Home / Opinion / Views /  The pandemic is past: For proof, look at ITC stock

Brokerages are recommending a BUY on ITC, whose share price rose more than 3% on Thursday, when the broader market declined by more than 2.6%. Strong results for the fourth quarter and for the financial year 2021-22, are the proximate triggers. But the robust results for segments such as cigarettes and paper and paper products indicate that the pandemic is behind us, and that the market also now views the pandemic in the rear-view mirror.

The pandemic had taken a toll on cigarette sales, with lockdowns curbing mobility and cigarette sales and covid-19’s direct effects on lungs and the respiratory tract pouring cold water on the enthusiasm to light up. The latest results show that cigarette sales have surpassed pre-pandemic levels. The segment’s revenue has grown 10% and earnings before interest and tax by 12%.

Strong corporate performance alone might not be the reason for ITC’s new-found favour with investors and brokerages. The company has been undervalued for some time. While there are no diversified tobacco majors around for a proper comparison, comparing ITC with a sterling fast-moving consumer goods company such as Hindustan Unilever (HUL) would be useful (while cigarettes remain the cash cow for ITC, the bulk of the company’s recent investments and manpower addition has been in non-cigarette divisions such FMCG, hotels, stationery, paper and paper products).

The ratio of the share price to earnings per share (P/E) for ITC is 22.56; for HUL, it is 60.31. The price to book ratio (share price as a multiple of the book value per share, that is, when the book value of the company is distributed over its outstanding shares) is 10.91 for HUL, less than half that for ITC. At the same time, ITC has a better return on net assets, measured by ROE (return on equity – equity is what remains after subtracting debt from a company’s total assets). ROE is 18% for HUL and 22% for ITC.

Is there a legitimate reason for such a huge gap between the price-earning multiples for ITC and HUL? When liquidity is as plentiful as it has been during the pandemic-era mammoth asset creation, investors can afford to be guided by factors that make stock prices move, rather than primarily by corporate fundamentals. Only a fundamentals fundamentalist like Warren Buffett, with his philosophy of value investing, stays focused on corporate value creation during bull runs.

Many factors make stock prices go up and down, apart from a company’s ability to do efficient business and generate returns for investors. Being part of a segment expected to do very well could be one. In the tech boom at the turn of the century, many companies changed their names to acquire a tech aura, and saw their share prices soar, as tech-hungry investors poured money into anything tech. Environmental, social and governance (ESG) factors are another factor. In a rising market, funds indulge their ESG championship, putting their money into shares of companies that are deemed to be strong on ESG factors and withholding funds from ESG-negative companies.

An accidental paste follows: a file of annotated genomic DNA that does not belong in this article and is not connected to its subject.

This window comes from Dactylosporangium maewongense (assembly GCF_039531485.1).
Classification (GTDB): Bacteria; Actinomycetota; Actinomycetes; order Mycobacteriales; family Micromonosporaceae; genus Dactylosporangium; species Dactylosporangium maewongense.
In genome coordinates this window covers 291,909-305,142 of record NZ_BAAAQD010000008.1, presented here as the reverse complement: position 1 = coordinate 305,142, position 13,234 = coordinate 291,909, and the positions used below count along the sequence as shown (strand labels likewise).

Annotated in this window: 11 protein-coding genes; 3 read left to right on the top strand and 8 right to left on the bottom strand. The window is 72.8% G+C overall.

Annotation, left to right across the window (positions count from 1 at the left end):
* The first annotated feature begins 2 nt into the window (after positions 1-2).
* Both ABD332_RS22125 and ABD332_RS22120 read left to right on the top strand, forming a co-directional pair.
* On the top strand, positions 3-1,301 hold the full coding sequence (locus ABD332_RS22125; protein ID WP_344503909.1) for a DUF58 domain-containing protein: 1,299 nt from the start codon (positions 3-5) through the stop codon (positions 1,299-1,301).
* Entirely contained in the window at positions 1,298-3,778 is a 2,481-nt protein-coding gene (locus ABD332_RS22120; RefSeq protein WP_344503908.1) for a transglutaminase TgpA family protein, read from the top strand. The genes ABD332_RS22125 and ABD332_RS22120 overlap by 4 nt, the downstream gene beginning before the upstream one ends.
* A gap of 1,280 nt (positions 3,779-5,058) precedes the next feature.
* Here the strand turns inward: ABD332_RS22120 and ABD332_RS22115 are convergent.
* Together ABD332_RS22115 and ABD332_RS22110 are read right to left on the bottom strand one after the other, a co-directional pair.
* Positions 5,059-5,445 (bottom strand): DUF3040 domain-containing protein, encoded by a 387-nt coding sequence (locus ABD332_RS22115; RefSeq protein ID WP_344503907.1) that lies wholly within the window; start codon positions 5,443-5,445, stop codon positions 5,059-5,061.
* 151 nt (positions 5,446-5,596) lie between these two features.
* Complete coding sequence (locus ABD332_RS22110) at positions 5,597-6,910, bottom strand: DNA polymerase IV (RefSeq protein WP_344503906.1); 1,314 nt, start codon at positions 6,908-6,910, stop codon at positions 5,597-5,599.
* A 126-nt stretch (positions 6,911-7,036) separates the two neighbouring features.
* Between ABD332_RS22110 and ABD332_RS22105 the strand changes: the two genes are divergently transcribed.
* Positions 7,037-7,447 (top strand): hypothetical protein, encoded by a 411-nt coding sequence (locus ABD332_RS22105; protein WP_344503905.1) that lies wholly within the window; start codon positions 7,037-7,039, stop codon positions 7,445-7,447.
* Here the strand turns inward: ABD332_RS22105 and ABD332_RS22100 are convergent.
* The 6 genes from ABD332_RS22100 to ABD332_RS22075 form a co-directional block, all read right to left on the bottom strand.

Precisely because ITC has to live down its strong negative tally on social factors, thanks to its tobacco division, it is more environment-friendly and sustainable than most peers. “The company exceeded commitment on plastic neutrality; collected and sustainably managed more than 54,000 tonnes of plastic waste. ITC sustained its ‘AA’ rating by MSCI-ESG – the highest amongst global tobacco majors. The Company has also been included in the Dow Jones Sustainability Emerging Markets Index and rated at the 'Leadership Level' score of 'A-' for both Climate Change and Water Security by CDP," ITC declares in its results press statement. And its current boss, Sanjiv Puri, heads the Confederation of Indian Industry’s sustainability initiatives. Yet, the fact remains that ITC’s tobacco business grates with investors. This could be one reason for its stock faring poorly as compared to pure-play FMCG companies.

When stock prices cease to have a sea of easy money on which to float, as is happening now with monetary policy tightening around the world, corporate performance counts for more. Blackrock, the world’s largest asset manager with more than $10 trillion under its belt, used to be a big champion of ESG. Now that markets are tanking and ESG-untouchables such as the oil giants are making obscene profits, in the wake of the recent spike in energy prices, Blackrock has declared that its clients’ financial best interests trounce ESG.

ITC has paid out some 48,000 crore as dividends over the last four years. Its non-tobacco businesses are growing strongly, even as tobacco continues to yield reliable profits. A relatively under-priced, dividend-paying ITC becomes an attractive bet. The lustre the stock has acquired in the wake of global excess liquidity beginning to drain out is another indication that the market believes that the pandemic is behind us.

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